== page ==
February 17, 2012

February 17 Washington Update


Greetings from Washington.  It was great to see some of you at the AMCHP conference and to know that some of you were able to educate your Members of Congress about your work while you were here in DC.  If you have not already given us feedback on your Hill visits, consider this a gentle reminder.

F2F fundingThere have been several developments - both good and bad (but not too bad) -- in our efforts to get funding extended for F2Fs.  First the good...   

Menendez-Pallone bills.  The bills were introduced today!  Thanks to your efforts, we have multiple original cosponsors for both the Senate and House bills.  In the Senate they are:  Senators Kent Conrad (D-ND), Jeff Bingaman (D-NM), Sheldon Whitehouse (D-RI), Frank Lautenberg (D-NJ), and {drum roll please...} Olympia Snowe (R-ME), so the bill is now bipartisan! 

In the House, original cosponsors are Representatives Jim Langevin (D-RI), David Cicilline (D-RI), Chellie Pingree (D-ME), Michael Michaud (D-ME), Eliot Engel (D-NY), and Eleanor Holmes-Norton (D-DC).

At this point, our job is to get more cosponsors on the bills.  Once we have copies of the introduced versions of the bills, with bill numbers and original cosponsors listed (which should be next week), we will send them out so that you can forward them to your Members of Congress and ask for their support.  By the way, even if a Member declined to become an original cosponsor, he/she might be willing to become a cosponsor now. 

The more cosponsors there are on these bills, the greater the chances that the legislation will ultimately enacted as part of a larger bill.  Speaking of which...

Payroll-tax/doc-fix bill.  We were hoping -- but not expecting -- that a provision to extend F2F funding (same as the Menendez and Pallone bills) might be included in the large bill to extend the payroll-tax holiday, unemployment insurance payments, and the Medicare "doc fix."  We had hoped that a final compromise on this package might be put off for another couple of months to give us more time to try to get our provision included.  In an unusual development, though, Congress reached a compromise in a timely fashion (even before the last possible minute!), and the resulting bill does not include an F2F funding provision.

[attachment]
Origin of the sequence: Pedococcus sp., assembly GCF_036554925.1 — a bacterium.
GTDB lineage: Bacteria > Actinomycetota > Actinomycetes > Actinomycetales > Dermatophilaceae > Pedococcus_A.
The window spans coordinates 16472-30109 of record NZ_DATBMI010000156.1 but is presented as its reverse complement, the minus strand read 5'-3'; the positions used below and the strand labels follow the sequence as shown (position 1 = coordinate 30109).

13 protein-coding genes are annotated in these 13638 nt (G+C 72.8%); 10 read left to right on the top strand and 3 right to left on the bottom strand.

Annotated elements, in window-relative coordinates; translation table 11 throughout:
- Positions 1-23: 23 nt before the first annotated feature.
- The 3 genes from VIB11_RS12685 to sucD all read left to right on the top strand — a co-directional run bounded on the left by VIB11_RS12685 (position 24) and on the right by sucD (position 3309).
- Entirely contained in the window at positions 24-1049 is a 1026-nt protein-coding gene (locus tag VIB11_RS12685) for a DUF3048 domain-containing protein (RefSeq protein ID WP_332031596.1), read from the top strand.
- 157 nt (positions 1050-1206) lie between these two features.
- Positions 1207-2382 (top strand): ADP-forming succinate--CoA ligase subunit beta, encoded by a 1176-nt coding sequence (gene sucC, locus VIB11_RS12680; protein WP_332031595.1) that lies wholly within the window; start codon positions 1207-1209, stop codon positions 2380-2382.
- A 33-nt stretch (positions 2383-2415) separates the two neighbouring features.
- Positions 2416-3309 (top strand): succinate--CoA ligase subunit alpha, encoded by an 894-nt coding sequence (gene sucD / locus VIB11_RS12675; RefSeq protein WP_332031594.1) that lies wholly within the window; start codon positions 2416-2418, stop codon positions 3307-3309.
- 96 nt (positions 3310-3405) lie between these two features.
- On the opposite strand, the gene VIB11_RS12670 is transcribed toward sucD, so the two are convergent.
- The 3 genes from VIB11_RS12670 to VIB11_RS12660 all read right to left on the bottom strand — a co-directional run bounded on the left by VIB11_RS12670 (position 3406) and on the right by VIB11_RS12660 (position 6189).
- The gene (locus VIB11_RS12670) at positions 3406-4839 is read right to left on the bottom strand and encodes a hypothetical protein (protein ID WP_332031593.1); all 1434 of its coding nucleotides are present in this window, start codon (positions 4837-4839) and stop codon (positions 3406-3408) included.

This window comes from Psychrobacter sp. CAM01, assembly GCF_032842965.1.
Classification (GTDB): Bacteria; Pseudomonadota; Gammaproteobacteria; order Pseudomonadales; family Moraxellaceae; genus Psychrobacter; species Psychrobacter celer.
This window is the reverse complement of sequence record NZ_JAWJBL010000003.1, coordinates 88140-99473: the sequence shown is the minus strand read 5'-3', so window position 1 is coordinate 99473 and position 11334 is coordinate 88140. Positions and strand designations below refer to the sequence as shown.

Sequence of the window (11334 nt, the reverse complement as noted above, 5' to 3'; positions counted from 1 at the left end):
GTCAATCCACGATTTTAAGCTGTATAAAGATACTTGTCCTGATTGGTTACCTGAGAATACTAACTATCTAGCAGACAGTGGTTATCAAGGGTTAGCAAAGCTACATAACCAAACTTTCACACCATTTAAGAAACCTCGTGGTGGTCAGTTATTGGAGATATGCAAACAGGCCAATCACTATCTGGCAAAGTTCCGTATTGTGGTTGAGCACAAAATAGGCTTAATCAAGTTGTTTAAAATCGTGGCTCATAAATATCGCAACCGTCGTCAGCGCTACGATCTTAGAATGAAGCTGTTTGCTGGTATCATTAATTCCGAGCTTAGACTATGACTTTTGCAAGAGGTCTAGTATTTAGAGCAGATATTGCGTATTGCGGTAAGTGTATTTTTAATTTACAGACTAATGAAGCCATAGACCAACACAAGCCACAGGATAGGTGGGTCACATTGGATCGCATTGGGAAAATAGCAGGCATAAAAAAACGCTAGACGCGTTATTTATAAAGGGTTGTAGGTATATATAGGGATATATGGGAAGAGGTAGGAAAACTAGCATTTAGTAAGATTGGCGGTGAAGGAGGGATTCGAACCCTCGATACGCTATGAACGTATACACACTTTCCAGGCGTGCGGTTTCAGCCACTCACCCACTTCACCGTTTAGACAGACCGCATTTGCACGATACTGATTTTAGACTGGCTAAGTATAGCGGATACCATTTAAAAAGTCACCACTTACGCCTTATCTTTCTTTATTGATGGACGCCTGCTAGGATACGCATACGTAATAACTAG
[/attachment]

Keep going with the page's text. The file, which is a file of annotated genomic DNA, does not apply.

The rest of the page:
For various reasons, the F2F funding bill is not the type of legislation likely to pass as a stand-alone bill.  This means that we will have to find another "must-pass" legislative "vehicle" on which our provision can hitch a ride.  Opportunities may arise in the lame-duck session of Congress after the election, or early next year.  (Remember, the last F2F extension, in the Affordable Care Act, was not enacted until March, nearly six months into the fiscal year after the funding expired.) 

Also of interest -- To help pay for the Medicare "doc fix" and other health provisions that cost money in the just-passed payroll-tax, etc., legislation, Congress took $5 billion (over the next ten years) from the Prevention and Public Health Fund that was created and funded by the ACA.  As we understand it, the Fund will ultimately grow to the amount originally slated for it, but at a slower pace, and the Fund should still provide about $13 billion over the next ten years.